SHELBY – Nearly 500 employees at ArcelorMittal have been on strike since November 1 after the company and United Steel Workers Local 3057 failed to come to an agreement during contract negotiations.
Employees voted overwhelmingly in favor of a walkout when their contract expired at midnight on October 31, according to USW representative Brian Sealy.
U.S. Sen. Sherrod Brown (D-OH) visited striking United Steelworkers (USW) in Shelby on Monday as they engage with ArcelorMittal North America in contract negotiations.
“All workers have the right to stand up for fair benefits and hours – and companies do better when they work collaboratively with the workers who make their businesses successful," Brown said. "Steelworkers worked seven days a week during the ongoing COVID-19 pandemic to keep supply chains running, and now they are asking for fair benefits and fair hours.
"I urge ArcelorMittal to agree to a fair contract that honors the Dignity of Work and sets our steel industry and workers up for long-term success well into the future.”
The company has declined previous interview requests with Richland Source.
“The union is not trying to break the company, we just want a fair contract,” said Dwight Gregory, USW Local 3057 President.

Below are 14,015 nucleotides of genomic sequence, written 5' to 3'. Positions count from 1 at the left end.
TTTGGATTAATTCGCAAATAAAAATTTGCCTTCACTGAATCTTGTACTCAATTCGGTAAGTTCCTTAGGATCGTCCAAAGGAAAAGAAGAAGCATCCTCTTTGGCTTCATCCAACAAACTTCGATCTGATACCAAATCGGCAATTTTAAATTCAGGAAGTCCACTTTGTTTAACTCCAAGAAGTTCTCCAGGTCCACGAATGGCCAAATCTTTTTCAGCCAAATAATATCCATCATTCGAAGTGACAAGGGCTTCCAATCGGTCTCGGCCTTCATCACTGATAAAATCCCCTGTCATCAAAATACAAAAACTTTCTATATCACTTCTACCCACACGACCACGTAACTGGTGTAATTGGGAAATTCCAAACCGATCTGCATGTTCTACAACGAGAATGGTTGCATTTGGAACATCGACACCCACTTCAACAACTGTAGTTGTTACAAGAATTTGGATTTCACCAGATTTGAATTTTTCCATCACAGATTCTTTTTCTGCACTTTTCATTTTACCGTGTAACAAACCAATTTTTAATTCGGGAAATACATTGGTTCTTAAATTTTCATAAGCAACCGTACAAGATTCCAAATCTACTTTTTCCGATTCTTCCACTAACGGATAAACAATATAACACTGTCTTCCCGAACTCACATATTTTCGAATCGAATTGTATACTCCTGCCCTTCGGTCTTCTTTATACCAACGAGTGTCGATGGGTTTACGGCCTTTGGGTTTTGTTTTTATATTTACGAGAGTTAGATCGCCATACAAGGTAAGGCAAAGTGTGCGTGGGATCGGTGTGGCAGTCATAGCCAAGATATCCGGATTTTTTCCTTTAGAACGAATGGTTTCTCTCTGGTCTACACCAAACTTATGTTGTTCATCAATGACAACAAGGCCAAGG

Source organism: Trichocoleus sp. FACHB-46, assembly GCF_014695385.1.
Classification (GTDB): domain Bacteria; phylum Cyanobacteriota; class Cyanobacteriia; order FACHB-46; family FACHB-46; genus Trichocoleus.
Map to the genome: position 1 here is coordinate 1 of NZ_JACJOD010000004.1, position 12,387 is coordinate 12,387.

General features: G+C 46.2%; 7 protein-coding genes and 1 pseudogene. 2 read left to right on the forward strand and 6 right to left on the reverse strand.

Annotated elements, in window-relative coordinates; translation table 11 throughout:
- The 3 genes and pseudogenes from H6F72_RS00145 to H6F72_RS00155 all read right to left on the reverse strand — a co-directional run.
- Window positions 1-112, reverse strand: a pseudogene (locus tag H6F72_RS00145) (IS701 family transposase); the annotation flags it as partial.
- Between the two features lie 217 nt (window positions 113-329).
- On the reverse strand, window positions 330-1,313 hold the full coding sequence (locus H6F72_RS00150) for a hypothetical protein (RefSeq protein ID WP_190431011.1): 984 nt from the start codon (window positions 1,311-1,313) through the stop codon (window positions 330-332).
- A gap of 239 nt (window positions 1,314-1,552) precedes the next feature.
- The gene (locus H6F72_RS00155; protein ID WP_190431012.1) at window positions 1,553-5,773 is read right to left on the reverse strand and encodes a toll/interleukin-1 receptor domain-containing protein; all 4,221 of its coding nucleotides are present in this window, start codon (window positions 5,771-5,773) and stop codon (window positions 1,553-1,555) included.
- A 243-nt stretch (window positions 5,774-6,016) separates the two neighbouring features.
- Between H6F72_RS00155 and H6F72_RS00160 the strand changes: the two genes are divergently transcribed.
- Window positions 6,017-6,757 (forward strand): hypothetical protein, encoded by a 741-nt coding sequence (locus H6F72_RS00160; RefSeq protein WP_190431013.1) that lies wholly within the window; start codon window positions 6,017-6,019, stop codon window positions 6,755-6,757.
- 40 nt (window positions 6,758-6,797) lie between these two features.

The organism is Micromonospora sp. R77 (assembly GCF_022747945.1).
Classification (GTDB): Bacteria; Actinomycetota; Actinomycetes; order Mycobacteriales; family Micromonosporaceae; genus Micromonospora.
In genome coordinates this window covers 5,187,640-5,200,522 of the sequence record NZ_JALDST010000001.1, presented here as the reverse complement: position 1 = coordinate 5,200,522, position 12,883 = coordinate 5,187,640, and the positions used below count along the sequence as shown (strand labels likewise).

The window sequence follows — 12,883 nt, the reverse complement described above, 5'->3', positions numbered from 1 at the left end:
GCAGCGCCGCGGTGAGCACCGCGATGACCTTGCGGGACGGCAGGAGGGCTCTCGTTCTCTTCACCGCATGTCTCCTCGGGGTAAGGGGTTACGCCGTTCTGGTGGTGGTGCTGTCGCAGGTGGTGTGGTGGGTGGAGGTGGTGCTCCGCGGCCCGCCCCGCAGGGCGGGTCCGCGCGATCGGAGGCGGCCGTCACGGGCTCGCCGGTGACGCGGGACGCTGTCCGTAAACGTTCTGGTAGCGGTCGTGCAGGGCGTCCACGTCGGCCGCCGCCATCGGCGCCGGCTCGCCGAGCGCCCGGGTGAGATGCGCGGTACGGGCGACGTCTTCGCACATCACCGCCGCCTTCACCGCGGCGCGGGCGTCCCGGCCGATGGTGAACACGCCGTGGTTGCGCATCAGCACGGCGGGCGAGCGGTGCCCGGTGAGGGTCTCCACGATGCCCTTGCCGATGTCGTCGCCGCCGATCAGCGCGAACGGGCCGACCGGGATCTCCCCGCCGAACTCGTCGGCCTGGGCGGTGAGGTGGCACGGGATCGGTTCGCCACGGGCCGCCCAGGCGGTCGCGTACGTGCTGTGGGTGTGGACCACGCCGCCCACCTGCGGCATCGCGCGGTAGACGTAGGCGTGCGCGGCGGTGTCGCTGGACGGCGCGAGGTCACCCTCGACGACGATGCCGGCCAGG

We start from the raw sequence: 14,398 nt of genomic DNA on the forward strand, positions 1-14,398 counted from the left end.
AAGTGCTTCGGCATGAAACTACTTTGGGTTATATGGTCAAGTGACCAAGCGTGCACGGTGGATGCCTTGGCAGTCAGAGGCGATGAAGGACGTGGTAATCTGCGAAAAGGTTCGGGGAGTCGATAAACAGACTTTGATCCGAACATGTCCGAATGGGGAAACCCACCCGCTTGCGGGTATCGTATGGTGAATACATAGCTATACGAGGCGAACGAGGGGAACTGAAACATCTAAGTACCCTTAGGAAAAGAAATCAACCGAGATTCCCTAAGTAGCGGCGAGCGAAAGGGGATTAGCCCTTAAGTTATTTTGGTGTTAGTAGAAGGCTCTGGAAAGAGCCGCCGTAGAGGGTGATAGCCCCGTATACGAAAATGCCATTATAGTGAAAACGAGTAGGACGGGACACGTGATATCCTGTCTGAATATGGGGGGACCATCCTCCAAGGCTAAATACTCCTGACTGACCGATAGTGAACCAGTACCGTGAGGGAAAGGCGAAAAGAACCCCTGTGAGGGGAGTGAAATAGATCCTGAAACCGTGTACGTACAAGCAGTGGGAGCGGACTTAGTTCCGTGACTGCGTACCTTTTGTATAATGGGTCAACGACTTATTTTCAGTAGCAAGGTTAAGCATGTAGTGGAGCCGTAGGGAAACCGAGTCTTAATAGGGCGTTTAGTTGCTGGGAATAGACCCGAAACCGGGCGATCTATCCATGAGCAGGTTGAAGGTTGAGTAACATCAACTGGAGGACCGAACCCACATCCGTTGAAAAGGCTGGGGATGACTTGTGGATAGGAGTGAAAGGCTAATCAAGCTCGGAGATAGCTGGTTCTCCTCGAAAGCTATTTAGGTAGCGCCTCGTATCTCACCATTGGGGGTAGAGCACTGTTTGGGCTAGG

As previously reported in Richland Source, the workers at the Shelby facility worked continuously seven days a week throughout the pandemic, with few guaranteed weekends off. Two weeks ago, after ArcelorMittal abruptly ended contract negotiations, roughly 500 USW Local 3057 members went on strike.
Brown joined Brian Sealy, USW Sub-District 3 Director and Dwight Gregory, USW Local 3057 President at the picket line.
“The company has repeatedly stated at the bargaining table they cannot afford our proposals and have to work within a budget but they have continuously refused to provide any financials to the union,” Sealy said. “This plant made approximately $15 million in net income for the months of July, August and September.
"It is time for the company to step up!”
The Shelby plant was founded in 1890 by Jonas Feighner as Shelby Steel Tube. The plant became the birthplace of the seamless tubing industry in America. In 1908, the plant burned to the ground, so Shelby citizens bought stock to help rebuild the facility known today as Plant 1.
During World War I, all of the tubing produced by the plant was used to build American troop ships and other machinery to support the war effort. During World War II, the tubing was used to make airplanes, artillery and other machinery. The plant flown by Charles Lindbergh during his trans-Atlantic voyage contained parts made at the Shelby plant.
The employees at the plant banded together to form the USW Local 3057 in August 1943. The union currently has over 500 members. Those members are picketing the plant around the clock and asking for donations from the community.